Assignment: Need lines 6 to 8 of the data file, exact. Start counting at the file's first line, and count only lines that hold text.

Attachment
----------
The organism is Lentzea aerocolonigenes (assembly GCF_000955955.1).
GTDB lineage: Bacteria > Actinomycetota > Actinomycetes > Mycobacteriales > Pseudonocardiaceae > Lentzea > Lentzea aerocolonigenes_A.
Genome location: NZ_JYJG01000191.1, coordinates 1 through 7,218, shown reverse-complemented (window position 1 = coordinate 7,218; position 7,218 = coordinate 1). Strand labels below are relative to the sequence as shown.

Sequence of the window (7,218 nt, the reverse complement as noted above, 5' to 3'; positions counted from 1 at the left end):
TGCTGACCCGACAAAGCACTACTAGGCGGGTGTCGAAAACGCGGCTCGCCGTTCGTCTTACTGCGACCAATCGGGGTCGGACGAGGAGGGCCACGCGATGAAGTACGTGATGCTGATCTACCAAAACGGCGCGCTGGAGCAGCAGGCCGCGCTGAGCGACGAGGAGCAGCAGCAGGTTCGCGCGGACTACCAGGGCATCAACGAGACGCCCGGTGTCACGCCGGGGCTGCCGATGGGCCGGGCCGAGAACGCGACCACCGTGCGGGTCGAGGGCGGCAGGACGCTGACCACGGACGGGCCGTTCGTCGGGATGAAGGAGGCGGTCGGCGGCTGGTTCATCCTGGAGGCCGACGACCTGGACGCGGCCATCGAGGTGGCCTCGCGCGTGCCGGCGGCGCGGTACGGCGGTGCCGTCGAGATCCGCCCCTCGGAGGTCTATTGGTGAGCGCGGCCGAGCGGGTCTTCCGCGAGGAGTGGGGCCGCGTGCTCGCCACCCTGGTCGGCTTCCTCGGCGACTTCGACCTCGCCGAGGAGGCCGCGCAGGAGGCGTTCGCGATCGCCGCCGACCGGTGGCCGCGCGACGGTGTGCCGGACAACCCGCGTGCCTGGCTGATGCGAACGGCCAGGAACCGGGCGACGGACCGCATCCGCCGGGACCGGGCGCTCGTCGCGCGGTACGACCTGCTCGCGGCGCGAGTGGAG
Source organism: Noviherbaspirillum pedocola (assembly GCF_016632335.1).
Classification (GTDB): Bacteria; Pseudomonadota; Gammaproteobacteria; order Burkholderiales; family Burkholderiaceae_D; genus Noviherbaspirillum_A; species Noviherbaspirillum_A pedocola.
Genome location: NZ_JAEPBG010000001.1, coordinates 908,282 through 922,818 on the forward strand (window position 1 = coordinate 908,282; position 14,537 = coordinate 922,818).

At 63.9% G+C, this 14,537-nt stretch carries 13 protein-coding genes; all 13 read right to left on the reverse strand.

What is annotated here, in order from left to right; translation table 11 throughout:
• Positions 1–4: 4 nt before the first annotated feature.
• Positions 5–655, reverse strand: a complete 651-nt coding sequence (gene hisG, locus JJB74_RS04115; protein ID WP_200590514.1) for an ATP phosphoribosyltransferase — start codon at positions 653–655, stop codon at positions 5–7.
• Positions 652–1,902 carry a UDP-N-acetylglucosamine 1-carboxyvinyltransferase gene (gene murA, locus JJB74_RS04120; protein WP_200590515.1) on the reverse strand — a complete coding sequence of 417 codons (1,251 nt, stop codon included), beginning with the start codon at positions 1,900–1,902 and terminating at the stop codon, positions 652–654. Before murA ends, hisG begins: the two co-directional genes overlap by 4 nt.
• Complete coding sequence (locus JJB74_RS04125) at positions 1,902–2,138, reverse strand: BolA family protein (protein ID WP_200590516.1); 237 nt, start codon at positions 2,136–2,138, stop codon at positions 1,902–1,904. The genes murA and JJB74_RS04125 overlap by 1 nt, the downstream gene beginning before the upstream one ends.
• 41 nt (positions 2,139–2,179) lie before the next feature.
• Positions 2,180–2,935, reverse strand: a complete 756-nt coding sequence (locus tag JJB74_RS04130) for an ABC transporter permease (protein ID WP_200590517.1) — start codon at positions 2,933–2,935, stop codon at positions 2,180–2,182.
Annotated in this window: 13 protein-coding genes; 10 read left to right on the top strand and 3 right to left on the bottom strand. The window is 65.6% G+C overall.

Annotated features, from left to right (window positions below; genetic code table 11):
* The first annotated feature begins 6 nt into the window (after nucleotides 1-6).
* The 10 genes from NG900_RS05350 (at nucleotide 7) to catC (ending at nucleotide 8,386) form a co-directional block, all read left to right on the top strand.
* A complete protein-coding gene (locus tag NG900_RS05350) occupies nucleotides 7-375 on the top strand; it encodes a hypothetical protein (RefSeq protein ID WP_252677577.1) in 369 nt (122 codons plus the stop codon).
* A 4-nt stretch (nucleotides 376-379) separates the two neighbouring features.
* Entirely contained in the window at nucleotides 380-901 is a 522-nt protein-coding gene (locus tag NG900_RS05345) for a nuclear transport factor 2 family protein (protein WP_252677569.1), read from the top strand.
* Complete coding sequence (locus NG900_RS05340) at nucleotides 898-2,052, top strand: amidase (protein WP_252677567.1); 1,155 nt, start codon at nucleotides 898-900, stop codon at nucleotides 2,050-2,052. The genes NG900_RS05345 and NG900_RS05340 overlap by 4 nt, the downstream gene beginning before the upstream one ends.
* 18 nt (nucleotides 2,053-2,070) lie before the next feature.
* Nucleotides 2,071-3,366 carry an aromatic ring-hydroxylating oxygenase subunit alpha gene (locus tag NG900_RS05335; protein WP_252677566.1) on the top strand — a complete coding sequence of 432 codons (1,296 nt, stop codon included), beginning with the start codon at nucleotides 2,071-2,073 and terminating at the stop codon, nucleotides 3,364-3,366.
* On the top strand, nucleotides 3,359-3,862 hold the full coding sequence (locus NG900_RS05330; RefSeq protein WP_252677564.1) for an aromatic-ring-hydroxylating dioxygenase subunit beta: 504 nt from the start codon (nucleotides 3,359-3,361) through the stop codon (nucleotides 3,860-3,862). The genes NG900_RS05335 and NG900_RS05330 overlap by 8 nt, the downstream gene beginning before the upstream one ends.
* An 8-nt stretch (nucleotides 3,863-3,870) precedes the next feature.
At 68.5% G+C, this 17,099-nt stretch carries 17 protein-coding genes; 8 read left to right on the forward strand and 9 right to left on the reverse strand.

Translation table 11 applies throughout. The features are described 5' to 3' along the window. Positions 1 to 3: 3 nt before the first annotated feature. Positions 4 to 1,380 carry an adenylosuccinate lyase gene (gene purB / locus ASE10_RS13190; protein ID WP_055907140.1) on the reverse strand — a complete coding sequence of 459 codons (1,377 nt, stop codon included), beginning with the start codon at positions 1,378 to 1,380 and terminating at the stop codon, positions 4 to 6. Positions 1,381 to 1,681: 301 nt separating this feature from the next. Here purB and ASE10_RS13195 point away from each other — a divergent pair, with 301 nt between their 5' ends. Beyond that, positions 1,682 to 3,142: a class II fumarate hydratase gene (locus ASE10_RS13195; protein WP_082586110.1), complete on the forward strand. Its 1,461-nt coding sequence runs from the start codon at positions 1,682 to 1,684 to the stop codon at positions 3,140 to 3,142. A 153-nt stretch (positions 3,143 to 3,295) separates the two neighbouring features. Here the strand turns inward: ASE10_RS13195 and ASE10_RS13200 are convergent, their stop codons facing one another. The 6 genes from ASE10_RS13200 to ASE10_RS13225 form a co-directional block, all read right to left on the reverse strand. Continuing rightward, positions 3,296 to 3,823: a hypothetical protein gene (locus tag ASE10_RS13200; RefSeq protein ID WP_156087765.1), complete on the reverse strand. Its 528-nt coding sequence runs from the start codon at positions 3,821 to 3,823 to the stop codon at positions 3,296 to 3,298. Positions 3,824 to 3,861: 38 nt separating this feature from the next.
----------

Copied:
Source organism: Noviherbaspirillum pedocola (assembly GCF_016632335.1).
Classification (GTDB): Bacteria; Pseudomonadota; Gammaproteobacteria; order Burkholderiales; family Burkholderiaceae_D; genus Noviherbaspirillum_A; species Noviherbaspirillum_A pedocola.
Genome location: NZ_JAEPBG010000001.1, coordinates 908,282 through 922,818 on the forward strand (window position 1 = coordinate 908,282; position 14,537 = coordinate 922,818).